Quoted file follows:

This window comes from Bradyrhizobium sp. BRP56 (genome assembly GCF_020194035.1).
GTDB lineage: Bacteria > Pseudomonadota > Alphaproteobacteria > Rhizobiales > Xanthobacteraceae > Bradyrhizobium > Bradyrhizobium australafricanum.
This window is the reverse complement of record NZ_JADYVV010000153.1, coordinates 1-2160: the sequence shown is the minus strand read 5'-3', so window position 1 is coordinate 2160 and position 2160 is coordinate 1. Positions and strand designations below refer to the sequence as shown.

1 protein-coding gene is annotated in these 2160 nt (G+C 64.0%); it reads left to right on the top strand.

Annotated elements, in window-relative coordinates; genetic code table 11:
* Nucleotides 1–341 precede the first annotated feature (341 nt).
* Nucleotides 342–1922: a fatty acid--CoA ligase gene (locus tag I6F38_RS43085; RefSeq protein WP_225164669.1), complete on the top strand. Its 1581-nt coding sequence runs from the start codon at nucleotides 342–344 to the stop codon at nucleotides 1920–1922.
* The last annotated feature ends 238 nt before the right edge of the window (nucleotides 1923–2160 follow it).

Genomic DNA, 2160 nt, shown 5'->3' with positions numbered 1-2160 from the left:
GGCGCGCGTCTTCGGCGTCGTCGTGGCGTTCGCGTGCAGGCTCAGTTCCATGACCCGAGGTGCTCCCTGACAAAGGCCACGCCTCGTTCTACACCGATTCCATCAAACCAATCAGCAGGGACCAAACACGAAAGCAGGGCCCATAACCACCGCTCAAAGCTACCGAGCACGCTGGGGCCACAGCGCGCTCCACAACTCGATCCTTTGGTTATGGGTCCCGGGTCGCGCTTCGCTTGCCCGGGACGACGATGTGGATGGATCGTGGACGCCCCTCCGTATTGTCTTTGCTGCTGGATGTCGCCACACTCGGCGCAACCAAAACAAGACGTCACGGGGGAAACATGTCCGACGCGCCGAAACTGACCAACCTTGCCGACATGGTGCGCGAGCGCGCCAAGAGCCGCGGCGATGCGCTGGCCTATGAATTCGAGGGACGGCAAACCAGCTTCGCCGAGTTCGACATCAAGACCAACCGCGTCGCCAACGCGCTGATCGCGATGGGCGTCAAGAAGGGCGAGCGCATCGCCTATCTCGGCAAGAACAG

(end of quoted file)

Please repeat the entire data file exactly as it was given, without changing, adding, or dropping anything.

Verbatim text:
This window comes from Bradyrhizobium sp. BRP56 (genome assembly GCF_020194035.1).
GTDB lineage: Bacteria > Pseudomonadota > Alphaproteobacteria > Rhizobiales > Xanthobacteraceae > Bradyrhizobium > Bradyrhizobium australafricanum.
This window is the reverse complement of record NZ_JADYVV010000153.1, coordinates 1-2160: the sequence shown is the minus strand read 5'-3', so window position 1 is coordinate 2160 and position 2160 is coordinate 1. Positions and strand designations below refer to the sequence as shown.

1 protein-coding gene is annotated in these 2160 nt (G+C 64.0%); it reads left to right on the top strand.

Annotated elements, in window-relative coordinates; genetic code table 11:
* Nucleotides 1–341 precede the first annotated feature (341 nt).
* Nucleotides 342–1922: a fatty acid--CoA ligase gene (locus tag I6F38_RS43085; RefSeq protein WP_225164669.1), complete on the top strand. Its 1581-nt coding sequence runs from the start codon at nucleotides 342–344 to the stop codon at nucleotides 1920–1922.
* The last annotated feature ends 238 nt before the right edge of the window (nucleotides 1923–2160 follow it).

Genomic DNA, 2160 nt, shown 5'->3' with positions numbered 1-2160 from the left:
GGCGCGCGTCTTCGGCGTCGTCGTGGCGTTCGCGTGCAGGCTCAGTTCCATGACCCGAGGTGCTCCCTGACAAAGGCCACGCCTCGTTCTACACCGATTCCATCAAACCAATCAGCAGGGACCAAACACGAAAGCAGGGCCCATAACCACCGCTCAAAGCTACCGAGCACGCTGGGGCCACAGCGCGCTCCACAACTCGATCCTTTGGTTATGGGTCCCGGGTCGCGCTTCGCTTGCCCGGGACGACGATGTGGATGGATCGTGGACGCCCCTCCGTATTGTCTTTGCTGCTGGATGTCGCCACACTCGGCGCAACCAAAACAAGACGTCACGGGGGAAACATGTCCGACGCGCCGAAACTGACCAACCTTGCCGACATGGTGCGCGAGCGCGCCAAGAGCCGCGGCGATGCGCTGGCCTATGAATTCGAGGGACGGCAAACCAGCTTCGCCGAGTTCGACATCAAGACCAACCGCGTCGCCAACGCGCTGATCGCGATGGGCGTCAAGAAGGGCGAGCGCATCGCCTATCTCGGCAAGAACAG